Cannot Borrow Error
This page was last reviewed on Mar 27, 2022.
Dot Net Perls
Cannot borrow error. In developing Rust programs, we may encounter a "cannot borrow as mutable" error when using an iterator. This can occur in a loop that calls iter().
In Rust, we must not modify data that we have borrowed for an iter—this would cause the iterator to work incorrectly. To fix this error, we can separate the immutable data for the iter().
Error example. Consider this program—it won't compile because the borrow checker finds an error. We try to iterate with iter() over part of the Data struct.
However We also try to borrow the Data mutably and add results to the vector in Data.
So The program fails to compile because we try to mutate (add results to) the same struct we are iterating over.
Info We could fix this program by not using iter() at all, and using a for-loop. Or we could change our data structures to avoid the problem.
struct Data { values: Vec<u8>, results: Vec<bool> } fn add_result(data: &mut Data) { data.results.push(true); } fn main() { let mut data = Data { values: vec![1, 2, 3], results: vec![] }; for &v in data.values.iter() { if v == 1 { // Won't compile. add_result(&mut data); } } }
error[E0502]: cannot borrow data as mutable because it is also borrowed as immutable
Fixed program. We can fix the error with the borrow checker by ensuring that the immutable borrow does not overlap with the mutable borrow.
Detail We separate out the values Vector to allow it to be borrowed immutably. The Data struct can then be borrowed mutably with no problem.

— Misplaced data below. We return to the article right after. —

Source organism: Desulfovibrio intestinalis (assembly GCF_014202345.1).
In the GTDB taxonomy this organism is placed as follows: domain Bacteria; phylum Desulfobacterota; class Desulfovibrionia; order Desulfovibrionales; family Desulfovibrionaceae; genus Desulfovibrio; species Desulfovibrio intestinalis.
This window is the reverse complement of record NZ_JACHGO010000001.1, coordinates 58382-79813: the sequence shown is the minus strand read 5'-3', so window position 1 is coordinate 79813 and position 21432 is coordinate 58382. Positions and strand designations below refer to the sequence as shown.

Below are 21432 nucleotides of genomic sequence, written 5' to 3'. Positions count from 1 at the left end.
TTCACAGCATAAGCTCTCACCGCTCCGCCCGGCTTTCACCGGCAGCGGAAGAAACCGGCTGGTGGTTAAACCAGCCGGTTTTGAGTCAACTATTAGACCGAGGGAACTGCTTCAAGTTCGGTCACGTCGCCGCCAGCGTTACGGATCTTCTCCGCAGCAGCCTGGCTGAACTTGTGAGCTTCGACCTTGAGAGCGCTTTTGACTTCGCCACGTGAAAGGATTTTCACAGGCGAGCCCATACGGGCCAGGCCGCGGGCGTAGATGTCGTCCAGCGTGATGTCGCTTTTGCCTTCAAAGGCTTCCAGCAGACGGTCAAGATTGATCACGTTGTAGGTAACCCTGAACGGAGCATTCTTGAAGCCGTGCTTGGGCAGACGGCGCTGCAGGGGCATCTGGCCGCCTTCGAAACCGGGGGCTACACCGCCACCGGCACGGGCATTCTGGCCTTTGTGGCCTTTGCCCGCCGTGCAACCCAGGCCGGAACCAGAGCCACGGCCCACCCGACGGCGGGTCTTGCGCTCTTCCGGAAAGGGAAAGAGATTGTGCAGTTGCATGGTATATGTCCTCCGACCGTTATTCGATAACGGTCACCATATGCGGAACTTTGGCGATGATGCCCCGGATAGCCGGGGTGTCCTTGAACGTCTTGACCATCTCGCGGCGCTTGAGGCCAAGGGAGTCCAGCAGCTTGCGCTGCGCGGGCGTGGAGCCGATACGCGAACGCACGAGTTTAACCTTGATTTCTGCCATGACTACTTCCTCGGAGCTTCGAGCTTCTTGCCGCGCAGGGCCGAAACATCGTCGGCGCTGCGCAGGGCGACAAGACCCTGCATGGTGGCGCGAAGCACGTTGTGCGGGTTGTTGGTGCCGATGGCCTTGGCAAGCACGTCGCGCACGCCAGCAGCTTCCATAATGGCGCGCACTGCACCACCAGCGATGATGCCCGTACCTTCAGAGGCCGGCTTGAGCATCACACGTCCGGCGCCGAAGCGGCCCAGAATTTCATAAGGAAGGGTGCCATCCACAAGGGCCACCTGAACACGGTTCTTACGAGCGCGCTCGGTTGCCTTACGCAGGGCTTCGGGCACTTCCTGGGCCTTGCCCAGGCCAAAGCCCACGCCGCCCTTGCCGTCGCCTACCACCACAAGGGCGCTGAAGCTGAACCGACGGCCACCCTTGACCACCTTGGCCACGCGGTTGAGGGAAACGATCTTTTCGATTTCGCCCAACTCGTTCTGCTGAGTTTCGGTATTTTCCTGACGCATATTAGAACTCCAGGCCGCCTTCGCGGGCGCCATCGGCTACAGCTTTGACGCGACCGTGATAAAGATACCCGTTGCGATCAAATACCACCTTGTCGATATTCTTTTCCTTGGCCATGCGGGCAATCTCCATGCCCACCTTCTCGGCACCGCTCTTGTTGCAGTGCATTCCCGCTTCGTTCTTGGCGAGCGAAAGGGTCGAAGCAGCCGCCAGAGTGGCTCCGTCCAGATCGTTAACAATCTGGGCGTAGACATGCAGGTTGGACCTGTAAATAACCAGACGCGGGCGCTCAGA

struct Data { results: Vec<bool> } fn add_result(data: &mut Data) { data.results.push(true); } fn main() { // Use separate variable for the data we iterate. let values = vec![1, 2, 3]; let mut data = Data { results: vec![] }; for &v in values.iter() { if v == 1 { add_result(&mut data); } } println!("{:?}", data.results); }
A discussion. When developing Rust we must consider how our data structures are used. For data that is iterated upon, we can separate this from other data.
And This will allow the iter() to borrow immutably and not interfere with the mutable borrows elsewhere.
A summary. The Rust borrow checker can be frustrating. But by ensuring that borrowed data is not messed up elsewhere in the program, we can be assured programs will work correctly.
Dot Net Perls is a collection of tested code examples. Pages are continually updated to stay current, with code correctness a top priority.
Sam Allen is passionate about computer languages. In the past, his work has been recommended by Apple and Microsoft and he has studied computers at a selective university in the United States.
This page was last updated on Mar 27, 2022 (new).
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